Further thoughts: I have successfully had an overnight trip on Grade 2+ to Grade3 water here in Southern Victoria using one of my ‘faux packrafts’ as described in my previous posts. I made up a four point tie down for my pack across the bow of the boat with some twine and a 3/4″ belt buckle type plastic clip which are common on packs etc. This worked well if I needed to quickly release the pack to perform portages etc. I towed an empty 25 litre canoe drum behind the raft (attached by another quick release clip) so that I would have somewhere in the forest to safely stow the raft and paddle (against winter hunting use) when I was finished the trip and wanted to walk out. This also worked well.
The Gaffa tape held up fine, but I have since thought that some form of clips would work bettter as I would be able to use the tarp as an overnight groundsheet or easily replace one tarp with another. Suitable clips are available illustrated here: http://www.theultralighthiker.com/tyvek-twin-fire-shelter/ for 89 cents each. I use these in creating my Tyvek ‘diamond’ shelters. I estimate that 8-12 would be good and that you would daisy chain them together and tension them with a light cord to hold the edge of the tarp on the inside of the boat. If you felt this was too much to spend, you can use a number of marbles, round pebbles, polystyrene balls (avail. ‘Spotlight’) and fix each in place with a loop of twine (looped over itself and the marble) which you then daisy chain together as beforeas here: http://www.theultralighthiker.com/worlds-lightest-tarp-clip/ I used a heavy duty poly tarp for the bottom reinforcement.
After eight hours of scraping over rocks and logs etc there was some minor delamination in places of the outer coloured surface of the tarp. I estimate you would get a number of days’ of rough use out of one $12 tarp. It might even be a good idea to do this with your genuine packraft just to extend its useable life. I took along some Araldite (two part epoxy) glue just in case I needed to fix a broken ABS plastic paddle the raft came with, but as I was careful in using the paddle this wasn’t necessary.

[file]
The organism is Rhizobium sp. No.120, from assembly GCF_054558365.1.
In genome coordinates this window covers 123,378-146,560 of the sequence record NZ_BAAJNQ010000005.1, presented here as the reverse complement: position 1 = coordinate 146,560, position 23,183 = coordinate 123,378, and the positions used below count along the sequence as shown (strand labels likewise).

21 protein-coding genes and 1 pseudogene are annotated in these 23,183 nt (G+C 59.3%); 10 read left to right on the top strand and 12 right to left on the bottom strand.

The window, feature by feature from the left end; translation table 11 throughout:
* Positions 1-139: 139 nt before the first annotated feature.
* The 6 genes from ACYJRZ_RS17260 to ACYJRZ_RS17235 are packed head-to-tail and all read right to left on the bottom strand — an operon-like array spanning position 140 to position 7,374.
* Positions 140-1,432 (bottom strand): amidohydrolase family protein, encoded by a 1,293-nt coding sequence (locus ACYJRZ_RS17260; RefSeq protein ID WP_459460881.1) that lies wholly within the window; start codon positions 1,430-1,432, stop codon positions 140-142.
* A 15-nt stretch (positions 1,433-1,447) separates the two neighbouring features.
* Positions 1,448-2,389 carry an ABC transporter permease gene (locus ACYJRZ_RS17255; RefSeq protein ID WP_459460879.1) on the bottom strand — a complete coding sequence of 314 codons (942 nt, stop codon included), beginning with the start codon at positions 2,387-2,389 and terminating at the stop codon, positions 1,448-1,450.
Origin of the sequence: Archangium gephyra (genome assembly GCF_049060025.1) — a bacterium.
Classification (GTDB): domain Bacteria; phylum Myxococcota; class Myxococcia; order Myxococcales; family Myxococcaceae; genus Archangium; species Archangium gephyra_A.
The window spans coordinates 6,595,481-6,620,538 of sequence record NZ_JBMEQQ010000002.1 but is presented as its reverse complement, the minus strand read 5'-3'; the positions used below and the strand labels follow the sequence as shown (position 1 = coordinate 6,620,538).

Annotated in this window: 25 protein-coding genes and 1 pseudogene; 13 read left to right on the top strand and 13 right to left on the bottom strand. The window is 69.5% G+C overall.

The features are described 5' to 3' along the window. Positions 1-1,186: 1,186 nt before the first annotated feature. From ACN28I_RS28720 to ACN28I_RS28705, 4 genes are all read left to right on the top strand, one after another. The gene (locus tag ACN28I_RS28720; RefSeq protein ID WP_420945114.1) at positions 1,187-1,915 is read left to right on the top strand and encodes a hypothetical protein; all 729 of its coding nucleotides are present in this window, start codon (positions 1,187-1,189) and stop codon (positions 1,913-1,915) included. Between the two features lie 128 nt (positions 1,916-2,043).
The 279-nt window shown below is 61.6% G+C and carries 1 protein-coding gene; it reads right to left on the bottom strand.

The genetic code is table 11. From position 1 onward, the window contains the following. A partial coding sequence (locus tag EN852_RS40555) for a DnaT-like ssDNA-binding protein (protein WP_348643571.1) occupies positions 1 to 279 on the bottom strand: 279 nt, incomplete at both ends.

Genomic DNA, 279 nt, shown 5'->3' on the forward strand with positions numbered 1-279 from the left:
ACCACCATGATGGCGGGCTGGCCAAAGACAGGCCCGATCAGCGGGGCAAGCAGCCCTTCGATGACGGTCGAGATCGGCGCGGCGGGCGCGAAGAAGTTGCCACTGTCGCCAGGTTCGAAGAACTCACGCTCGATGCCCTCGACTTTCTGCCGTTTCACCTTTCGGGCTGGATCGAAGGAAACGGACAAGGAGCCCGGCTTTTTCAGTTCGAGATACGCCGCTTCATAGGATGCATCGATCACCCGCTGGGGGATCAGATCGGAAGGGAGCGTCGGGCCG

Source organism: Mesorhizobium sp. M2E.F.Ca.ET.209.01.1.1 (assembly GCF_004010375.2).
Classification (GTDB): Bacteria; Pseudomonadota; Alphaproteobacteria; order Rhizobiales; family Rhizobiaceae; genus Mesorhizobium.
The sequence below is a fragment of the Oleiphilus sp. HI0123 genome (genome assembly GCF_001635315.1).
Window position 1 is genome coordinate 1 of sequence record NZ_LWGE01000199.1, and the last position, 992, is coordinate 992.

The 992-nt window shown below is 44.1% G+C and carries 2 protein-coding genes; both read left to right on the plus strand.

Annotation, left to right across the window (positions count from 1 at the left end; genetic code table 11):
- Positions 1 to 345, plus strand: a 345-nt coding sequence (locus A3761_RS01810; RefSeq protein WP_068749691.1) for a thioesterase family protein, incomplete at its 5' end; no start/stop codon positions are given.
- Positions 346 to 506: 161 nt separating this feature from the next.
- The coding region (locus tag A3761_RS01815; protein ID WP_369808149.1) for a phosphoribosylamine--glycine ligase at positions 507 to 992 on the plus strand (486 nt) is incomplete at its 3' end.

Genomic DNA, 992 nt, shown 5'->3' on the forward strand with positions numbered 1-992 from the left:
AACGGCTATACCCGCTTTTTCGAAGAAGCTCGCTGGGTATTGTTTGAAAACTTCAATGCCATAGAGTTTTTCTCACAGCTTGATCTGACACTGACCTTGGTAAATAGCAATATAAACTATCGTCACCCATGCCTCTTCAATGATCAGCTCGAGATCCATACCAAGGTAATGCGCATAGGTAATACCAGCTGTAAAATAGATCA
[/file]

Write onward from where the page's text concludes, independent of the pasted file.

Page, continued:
It held up to 4 years stored in a drum in the bush quite well, such that I was able to get it out for a trip in 2015: http://www.theultralighthiker.com/not-quite-alone-in-the-wilderness/ and put it back in the drum again against future need.
I had some trouble getting just the right sized nut to make into a die to cut the thread on the end of the oar I needed to make it into three section double bladed padddle. I had to use a nut which was only approximately right and finish the thread off with small triangular file. The thread appeared to be almost a 32mm coarse metric thread. I need to do a little more searching to get just the right nut. I made hacksaw cuts on the inside thread at each point of the six points of the nut, and finished off the cutting edge with small triangular file. This worked fine to cut a thread in the soft plastic material, but as I said before, I have to hunt a little further afield to get just the right nut to match the thread on the end of the oar on this brand of raft. You may be luckier with a different brand of raft. Happy ‘faux’ rafting.
PS: I have since seen this cheap raft for $A27. I have also seen the tarp for less than $A10, so I was swindled! Happy faux packrafting!
Now you can buy a kit and make your own (tougher) pack raft surprisingly cheaply (ie <$US200):
(Originally posted December 2011)